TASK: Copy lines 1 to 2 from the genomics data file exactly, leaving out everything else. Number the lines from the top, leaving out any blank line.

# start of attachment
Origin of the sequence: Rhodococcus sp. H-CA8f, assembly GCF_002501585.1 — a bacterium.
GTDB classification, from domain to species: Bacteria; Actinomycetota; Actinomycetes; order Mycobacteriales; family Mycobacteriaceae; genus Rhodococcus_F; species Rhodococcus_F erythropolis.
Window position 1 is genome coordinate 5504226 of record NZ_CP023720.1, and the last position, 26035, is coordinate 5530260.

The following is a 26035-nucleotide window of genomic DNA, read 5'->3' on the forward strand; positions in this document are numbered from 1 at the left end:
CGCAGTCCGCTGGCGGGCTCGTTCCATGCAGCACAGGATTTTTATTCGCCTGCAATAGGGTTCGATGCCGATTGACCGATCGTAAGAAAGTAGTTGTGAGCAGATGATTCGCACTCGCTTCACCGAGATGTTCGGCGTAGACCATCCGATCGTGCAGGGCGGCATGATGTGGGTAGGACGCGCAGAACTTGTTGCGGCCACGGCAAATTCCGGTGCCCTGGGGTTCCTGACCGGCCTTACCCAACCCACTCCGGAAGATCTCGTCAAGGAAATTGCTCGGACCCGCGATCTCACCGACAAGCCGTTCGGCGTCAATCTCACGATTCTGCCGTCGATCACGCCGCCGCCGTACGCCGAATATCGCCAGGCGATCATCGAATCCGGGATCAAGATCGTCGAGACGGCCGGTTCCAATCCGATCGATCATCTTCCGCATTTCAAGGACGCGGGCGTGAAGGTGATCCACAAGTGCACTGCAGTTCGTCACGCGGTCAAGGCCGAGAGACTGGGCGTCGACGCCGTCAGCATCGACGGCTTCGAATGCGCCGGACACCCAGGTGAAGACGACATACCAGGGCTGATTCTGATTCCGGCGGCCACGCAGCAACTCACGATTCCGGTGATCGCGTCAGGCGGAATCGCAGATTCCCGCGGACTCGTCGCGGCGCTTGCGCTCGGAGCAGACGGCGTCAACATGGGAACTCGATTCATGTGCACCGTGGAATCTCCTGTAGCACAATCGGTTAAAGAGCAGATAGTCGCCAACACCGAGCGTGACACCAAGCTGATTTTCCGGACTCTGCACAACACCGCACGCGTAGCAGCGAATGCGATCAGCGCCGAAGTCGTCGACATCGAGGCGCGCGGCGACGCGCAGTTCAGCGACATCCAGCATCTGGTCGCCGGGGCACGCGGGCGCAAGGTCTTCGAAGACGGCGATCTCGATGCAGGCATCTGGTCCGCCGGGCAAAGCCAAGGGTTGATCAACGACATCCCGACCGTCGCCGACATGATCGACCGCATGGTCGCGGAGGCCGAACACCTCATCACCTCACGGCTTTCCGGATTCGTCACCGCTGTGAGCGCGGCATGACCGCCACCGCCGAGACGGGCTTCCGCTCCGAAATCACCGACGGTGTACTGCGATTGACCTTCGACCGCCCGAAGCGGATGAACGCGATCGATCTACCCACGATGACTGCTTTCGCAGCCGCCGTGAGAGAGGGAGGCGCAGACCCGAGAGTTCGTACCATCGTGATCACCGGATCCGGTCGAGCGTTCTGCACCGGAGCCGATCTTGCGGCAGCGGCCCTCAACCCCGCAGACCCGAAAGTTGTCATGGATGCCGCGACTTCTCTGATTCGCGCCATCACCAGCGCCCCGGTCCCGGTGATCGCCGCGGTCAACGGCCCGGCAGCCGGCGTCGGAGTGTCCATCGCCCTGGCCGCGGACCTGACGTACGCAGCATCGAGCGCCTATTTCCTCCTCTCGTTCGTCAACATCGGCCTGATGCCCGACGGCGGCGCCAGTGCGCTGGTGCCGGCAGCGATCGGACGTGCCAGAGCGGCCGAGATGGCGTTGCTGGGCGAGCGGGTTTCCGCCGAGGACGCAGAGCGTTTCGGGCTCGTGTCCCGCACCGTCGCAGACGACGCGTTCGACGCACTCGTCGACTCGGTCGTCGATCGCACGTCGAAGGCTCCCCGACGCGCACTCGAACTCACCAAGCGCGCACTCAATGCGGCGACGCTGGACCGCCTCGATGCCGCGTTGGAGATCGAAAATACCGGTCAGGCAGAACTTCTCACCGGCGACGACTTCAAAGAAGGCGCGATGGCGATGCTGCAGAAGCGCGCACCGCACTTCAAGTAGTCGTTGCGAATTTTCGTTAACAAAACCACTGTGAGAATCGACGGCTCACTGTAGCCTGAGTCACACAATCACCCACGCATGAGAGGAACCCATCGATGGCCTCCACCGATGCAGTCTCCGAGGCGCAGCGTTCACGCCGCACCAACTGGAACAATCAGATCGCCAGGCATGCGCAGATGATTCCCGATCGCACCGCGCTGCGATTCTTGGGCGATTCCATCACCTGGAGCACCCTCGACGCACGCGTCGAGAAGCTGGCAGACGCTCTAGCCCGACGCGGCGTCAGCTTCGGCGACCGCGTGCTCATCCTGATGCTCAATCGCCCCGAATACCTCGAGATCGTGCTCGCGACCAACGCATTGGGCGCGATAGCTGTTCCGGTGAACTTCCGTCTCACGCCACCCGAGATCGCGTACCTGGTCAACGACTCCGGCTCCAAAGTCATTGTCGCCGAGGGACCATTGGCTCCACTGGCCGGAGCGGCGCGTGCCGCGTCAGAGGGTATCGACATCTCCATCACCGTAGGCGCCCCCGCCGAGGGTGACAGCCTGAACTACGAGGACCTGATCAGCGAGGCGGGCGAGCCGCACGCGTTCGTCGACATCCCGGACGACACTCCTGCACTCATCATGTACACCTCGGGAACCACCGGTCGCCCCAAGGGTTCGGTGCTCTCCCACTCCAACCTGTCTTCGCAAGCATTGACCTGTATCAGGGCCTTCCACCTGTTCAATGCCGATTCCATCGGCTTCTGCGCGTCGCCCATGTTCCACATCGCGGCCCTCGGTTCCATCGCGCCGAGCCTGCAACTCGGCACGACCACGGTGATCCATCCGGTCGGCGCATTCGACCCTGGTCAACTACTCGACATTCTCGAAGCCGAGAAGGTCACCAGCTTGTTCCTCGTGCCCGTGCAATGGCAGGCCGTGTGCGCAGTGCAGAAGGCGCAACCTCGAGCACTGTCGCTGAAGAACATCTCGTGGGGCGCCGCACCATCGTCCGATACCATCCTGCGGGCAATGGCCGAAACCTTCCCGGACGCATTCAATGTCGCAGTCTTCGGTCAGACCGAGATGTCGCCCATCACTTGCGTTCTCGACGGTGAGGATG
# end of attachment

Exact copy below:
Origin of the sequence: Rhodococcus sp. H-CA8f, assembly GCF_002501585.1 — a bacterium.
GTDB classification, from domain to species: Bacteria; Actinomycetota; Actinomycetes; order Mycobacteriales; family Mycobacteriaceae; genus Rhodococcus_F; species Rhodococcus_F erythropolis.